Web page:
Coming out as LGBTQ is often difficult even today, but throughout much of the twentieth century it could have dire legal and social consequences. During the years before greater openness and understanding, members of the LGBTQ community sometimes resorted to coded speech or behavior as a safeguard. Other community members could understand these codes, but not outsiders.
One of my favorite examples from the mid-twentieth century is the phrase, “friend of Dorothy.” It might work like this: one man is attracted to another but isn’t sure if the feeling is mutual. To test the waters, he’ll ask, “Are you a friend of Dorothy?” If the response is a puzzled “Dorothy who?” he’ll know it’s wise to move on. But if the response is “Oh, yes, I’m a very good friend of Dorothy,” he’ll know it’s safe to proceed.
Folklorists study folk speech, which includes expressions, pronunciations, and grammatical forms shared by members of a particular group—whether the group is based on region, religion, ethnicity, occupation, kinship, or gender identity. The origins of folk speech are often difficult to determine, which is certainly true for “friend of Dorothy.”
According to one letter from 2001 in the Los Angeles Times, the source is Dorothy Parker (1893–1967), a witty member of the Algonquin Round Table, who frequently invited gay men to fashionable soirées during the 1920s and 1930s.
However, the explanation more commonly believed today is that the source is Dorothy Gale, the lead character played by actress Judy Garland in The Wizard of Oz (1939).
Daniel Harris’s The Rise and Fall of Gay Culture (1997) maintains that Garland (1922–1969) served as a “lodestone” for gay culture: “When Judy came onto the stage, we were the loudest and most exuberant part of that audience. We not only listened, we felt all the lyrics of all the songs. Judy Garland was all ours; she belonged to every gay guy and girl in the theatre.”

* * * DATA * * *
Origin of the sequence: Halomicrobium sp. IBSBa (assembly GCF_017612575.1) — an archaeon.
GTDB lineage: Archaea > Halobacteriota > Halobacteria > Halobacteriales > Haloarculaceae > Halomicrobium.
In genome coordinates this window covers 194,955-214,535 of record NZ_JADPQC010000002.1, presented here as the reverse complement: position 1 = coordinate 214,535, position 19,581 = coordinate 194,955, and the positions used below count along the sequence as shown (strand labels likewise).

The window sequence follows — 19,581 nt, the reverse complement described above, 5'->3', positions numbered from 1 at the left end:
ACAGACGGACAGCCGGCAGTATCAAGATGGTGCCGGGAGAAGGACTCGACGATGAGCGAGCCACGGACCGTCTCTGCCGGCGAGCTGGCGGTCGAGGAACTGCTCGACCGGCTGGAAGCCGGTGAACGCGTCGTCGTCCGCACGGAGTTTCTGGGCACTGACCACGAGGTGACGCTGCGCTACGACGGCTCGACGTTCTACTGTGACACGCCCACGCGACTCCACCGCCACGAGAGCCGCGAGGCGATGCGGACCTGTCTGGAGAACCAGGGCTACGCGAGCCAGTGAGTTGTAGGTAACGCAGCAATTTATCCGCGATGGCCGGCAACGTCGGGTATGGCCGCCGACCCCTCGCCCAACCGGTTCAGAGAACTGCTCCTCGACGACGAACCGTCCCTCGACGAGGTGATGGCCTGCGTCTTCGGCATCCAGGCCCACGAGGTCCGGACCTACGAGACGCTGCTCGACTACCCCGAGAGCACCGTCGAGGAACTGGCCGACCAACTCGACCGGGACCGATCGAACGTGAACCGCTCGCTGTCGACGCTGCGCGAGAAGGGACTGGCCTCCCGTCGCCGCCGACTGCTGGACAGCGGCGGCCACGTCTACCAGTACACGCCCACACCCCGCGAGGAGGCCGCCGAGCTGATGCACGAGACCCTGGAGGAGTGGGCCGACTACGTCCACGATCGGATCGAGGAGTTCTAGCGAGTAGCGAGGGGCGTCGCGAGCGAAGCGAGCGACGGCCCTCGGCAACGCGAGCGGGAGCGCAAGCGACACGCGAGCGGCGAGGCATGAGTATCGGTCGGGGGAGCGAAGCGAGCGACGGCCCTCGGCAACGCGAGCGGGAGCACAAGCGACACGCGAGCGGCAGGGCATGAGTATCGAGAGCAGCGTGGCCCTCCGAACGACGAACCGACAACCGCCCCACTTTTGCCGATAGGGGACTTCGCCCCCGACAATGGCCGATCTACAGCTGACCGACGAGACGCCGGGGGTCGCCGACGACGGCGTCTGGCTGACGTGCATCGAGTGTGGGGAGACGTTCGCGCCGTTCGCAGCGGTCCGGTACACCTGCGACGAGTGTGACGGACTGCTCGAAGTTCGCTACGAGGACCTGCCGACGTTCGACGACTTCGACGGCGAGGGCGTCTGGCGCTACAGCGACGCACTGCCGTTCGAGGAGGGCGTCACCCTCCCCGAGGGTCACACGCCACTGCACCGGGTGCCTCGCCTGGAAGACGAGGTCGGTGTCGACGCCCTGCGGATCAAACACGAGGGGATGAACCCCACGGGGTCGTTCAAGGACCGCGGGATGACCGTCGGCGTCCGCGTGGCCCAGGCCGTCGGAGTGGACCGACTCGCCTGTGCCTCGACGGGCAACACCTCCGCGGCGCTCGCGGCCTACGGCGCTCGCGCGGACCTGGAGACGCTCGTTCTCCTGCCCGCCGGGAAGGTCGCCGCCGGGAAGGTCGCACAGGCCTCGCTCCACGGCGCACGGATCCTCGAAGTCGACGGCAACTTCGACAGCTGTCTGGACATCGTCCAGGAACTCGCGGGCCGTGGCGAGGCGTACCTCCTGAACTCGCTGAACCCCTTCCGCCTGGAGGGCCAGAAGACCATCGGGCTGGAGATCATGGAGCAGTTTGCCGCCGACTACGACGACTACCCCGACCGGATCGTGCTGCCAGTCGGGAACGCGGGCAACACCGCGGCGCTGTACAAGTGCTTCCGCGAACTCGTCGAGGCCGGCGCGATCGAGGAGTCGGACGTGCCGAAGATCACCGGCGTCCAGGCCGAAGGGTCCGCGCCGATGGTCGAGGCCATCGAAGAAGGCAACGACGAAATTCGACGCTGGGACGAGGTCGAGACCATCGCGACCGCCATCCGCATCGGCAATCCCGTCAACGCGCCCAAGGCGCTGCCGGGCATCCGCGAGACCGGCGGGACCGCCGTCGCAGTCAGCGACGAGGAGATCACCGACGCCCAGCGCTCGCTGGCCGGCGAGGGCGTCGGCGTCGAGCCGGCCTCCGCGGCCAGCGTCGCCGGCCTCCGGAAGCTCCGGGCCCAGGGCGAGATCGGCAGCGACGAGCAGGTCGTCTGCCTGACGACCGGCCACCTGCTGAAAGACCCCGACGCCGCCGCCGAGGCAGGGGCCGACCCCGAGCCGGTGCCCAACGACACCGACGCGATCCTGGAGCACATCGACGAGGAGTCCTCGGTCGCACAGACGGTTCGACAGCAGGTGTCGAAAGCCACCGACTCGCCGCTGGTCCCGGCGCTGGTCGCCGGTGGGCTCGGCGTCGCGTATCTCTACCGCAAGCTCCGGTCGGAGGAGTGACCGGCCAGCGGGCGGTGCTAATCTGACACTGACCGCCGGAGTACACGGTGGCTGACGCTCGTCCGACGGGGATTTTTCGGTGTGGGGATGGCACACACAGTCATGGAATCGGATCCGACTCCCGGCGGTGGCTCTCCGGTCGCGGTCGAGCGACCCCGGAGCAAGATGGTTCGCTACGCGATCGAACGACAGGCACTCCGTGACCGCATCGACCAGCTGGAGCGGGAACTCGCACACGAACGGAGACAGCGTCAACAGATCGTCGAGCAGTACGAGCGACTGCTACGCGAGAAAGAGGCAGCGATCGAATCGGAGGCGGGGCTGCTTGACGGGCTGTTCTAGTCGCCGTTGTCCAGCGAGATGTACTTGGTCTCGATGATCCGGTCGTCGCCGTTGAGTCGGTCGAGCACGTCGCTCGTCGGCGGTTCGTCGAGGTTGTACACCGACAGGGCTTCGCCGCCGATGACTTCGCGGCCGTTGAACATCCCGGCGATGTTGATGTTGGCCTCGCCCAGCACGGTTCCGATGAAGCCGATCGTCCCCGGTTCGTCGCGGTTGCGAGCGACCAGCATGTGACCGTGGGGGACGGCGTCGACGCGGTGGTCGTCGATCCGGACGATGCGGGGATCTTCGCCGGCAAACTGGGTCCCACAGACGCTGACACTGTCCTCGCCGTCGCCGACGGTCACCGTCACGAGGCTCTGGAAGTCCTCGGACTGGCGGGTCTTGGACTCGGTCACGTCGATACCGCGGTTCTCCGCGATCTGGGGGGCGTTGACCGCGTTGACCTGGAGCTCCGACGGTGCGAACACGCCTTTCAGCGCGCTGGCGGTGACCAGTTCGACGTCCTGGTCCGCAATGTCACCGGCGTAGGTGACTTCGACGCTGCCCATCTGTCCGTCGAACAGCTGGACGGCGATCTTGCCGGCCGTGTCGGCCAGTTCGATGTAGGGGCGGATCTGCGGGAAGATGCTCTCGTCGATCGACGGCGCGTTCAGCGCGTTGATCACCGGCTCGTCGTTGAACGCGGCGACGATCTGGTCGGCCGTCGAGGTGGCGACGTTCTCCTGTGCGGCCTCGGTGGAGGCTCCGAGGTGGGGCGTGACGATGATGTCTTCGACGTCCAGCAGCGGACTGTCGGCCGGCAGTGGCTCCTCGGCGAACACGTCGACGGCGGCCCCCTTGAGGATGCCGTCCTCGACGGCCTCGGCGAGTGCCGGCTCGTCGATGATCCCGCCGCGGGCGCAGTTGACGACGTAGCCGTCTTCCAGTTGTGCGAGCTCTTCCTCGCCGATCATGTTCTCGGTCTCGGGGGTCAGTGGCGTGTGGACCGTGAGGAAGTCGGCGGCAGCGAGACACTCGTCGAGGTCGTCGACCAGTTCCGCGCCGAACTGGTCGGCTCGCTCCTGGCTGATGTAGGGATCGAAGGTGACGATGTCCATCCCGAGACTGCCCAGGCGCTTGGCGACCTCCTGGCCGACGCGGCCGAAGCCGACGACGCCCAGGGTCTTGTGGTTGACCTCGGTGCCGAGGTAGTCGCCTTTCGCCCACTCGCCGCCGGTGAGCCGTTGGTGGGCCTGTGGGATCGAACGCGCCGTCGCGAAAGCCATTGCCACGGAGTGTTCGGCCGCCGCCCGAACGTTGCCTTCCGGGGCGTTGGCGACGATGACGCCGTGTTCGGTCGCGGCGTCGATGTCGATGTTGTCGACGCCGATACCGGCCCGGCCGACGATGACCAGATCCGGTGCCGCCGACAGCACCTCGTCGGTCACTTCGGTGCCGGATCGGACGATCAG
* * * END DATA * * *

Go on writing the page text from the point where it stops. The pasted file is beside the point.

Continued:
Dee Michel’s Friends of Dorothy: Why Gay Boys and Gay Men Love The Wizard of Oz (2018) expands the scope to explain gay culture’s fascination with more than Garland—but the land of Oz itself.
Other elements that reinforce the connection of the phrase to Dorothy Gale and The Wizard of Oz:
- The song “Somewhere Over the Rainbow,” which Dorothy Gale sings in one of the film’s early scenes. The rainbow flag and rainbow colors are now symbols of LGBTQ culture. Moreover, Dorothy’s wish that “somewhere over the rainbow . . . the dreams that you dare to dream really do come true” strongly resonates with LGBT culture. Skipping down a yellow brick road while wearing ruby slippers is part of Dorothy’s dream.
- The song “Come Out, Come Out, Wherever You Are,” which Glinda the Good Witch sings after Dorothy lands in Oz. Mickey Weems in the Qualia Encyclopedia of Gay People notes that Harvey Milk adopted this same expression to campaign against a proposed California initiative that would have banned gays from working in public schools. Weems also points out that “to drop a house on somebody” is gay folk speech for “getting even with an offensive person.”
- The character of the Cowardly Lion, portrayed by Bert Lahr in a manner that some critics have termed effeminate or stereotypically gay. Even more intriguing is that in one of Frank Baum’s published Oz stories, the Cowardly Lion remarks, “Any friend of Dorothy must be our friend, as well.”
- The popularity of gay nightclubs, such as Oz in New Orleans or Emerald City in Pensacola, which reference the film.
Whatever its origins, “friend of Dorothy” illustrates several of the most important functions of folklore that serve members of the LGBTQ community. The phrase helped to maintain the stability, solidarity, cohesiveness, and identity of the group within the larger culture at a time when those qualities were much needed.